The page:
by Michael Wren
BOXBOROUGH, MA — After setting up for the Northeast Greenhouse Conference and Expo on Nov. 8, exhibitors and attendees were invited to an educational specialty cocktail hour — Dazed and Infused. Here Sue Adams, of Adams Farm and Greenhouses, complete with a mobile herb garden, offered attendees the opportunity to choose, pluck and flavor their favorite cocktails with a variety of basil, mint, and thyme. Also offered at the reception was a red and white rosemary sangria made with apples and cranberries. While sangria is often viewed as a summertime drink with fresh fruit, using apples, cranberries and rosemary makes it a good candidate for a Thanksgiving sipper.
Sue Adams, who has long been in the growing business, is showing a new method in which to broaden the growth and use of herbs. “I want everyone in the world to start growing plants,” says Adams. She began infusing water in 2013 and recently began looking for new uses for basil and rosemary. After asking several restaurants if they had any new basil or rosemary recipes, the first three responses she obtained were from bartenders and were about using vodka infused with herbs or simple syrup. While this isn’t a new idea in the beverage industry, it could be a good way for craft distilleries and breweries to bring in more consumers. Whether it be directly selling to a restaurant or bar, sending recipes to do-it-yourselfers who want to add a touch of green to their at home cocktail parties, or hosting an infusion class at your distillery, there is definitely a new market emerging in the herb industry.
For Sue Adams her reasoning for hosting this reception was simple. As she put it, “To get people to think outside the window box and attract new people to using and growing herbs.” For the craft beverage producer this could mean bringing in new customers. While herbs have always had a place on the spice rack for cooking, more and more consumers are beginning to use them in their drinks, both non-alcoholic and alcoholic. With the rising popularity and use of herbs, beverage makers can take advantage of the trend by pairing their products with different herbs. Millennials are quickly becoming the largest consumer market and enjoy DIY cocktails as well as craft beverages. While classic cocktails are a very large part of the beverage market, new infusions and “greener” drinks are trending up. Making up and distributing recipes that feature your product to consumers or to the places that sell your product is an easy way to pique consumers’ interest.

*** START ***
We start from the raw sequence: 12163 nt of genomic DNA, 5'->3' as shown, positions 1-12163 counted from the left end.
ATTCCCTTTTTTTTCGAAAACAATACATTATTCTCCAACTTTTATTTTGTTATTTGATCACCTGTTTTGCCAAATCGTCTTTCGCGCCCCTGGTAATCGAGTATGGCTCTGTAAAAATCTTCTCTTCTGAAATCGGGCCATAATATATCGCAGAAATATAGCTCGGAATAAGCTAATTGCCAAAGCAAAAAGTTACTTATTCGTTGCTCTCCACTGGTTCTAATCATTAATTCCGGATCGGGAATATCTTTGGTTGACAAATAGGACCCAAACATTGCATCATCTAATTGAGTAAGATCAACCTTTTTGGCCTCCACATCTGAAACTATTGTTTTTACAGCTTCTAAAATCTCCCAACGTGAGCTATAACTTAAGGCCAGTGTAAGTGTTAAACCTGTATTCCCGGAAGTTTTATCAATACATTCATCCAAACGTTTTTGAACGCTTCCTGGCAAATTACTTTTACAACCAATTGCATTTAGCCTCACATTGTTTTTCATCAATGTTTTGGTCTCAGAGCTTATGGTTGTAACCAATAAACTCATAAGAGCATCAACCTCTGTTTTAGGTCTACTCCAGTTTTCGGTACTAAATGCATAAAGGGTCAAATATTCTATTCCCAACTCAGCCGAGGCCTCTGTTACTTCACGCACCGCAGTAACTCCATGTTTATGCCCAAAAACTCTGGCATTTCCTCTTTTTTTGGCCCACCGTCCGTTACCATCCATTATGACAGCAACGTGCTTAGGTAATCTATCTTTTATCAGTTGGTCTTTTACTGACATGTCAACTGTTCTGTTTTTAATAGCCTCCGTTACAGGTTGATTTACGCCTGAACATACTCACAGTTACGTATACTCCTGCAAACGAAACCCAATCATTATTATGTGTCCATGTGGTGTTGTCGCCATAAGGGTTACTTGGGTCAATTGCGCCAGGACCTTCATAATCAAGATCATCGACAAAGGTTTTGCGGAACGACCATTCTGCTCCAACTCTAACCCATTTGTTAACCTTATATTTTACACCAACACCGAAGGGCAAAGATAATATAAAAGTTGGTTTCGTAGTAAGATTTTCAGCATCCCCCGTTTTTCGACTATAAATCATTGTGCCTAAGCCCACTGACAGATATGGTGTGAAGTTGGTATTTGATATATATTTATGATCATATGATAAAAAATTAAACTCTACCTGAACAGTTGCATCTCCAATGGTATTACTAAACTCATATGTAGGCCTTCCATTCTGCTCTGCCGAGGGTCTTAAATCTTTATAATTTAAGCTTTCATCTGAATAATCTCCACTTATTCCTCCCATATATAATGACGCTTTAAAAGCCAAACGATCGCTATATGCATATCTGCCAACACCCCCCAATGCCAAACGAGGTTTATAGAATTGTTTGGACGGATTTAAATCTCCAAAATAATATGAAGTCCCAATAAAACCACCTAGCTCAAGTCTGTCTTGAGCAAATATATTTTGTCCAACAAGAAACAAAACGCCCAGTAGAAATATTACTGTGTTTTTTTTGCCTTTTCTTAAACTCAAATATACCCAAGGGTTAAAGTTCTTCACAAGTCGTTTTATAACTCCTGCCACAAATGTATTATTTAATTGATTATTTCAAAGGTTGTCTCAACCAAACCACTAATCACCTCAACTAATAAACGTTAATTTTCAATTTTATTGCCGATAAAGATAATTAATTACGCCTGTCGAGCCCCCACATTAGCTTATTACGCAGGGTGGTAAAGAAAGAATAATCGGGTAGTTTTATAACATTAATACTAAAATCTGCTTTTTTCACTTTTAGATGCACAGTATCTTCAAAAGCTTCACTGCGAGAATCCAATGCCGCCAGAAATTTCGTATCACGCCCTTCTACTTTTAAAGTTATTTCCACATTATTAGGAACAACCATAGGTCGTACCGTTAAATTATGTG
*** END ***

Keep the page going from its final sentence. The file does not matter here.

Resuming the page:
Another way to bring people into your market is to hold infusing classes where you teach and explain the different possibilities of herb use. This gives the opportunity to bring people into your distillery or brewery that might have never ventured in. No matter how you do it, if you can find a way to incorporate the growth of herbs into your business it could play a big role in spicing up your sales.
Dazed and Infused reception
by Michael Wren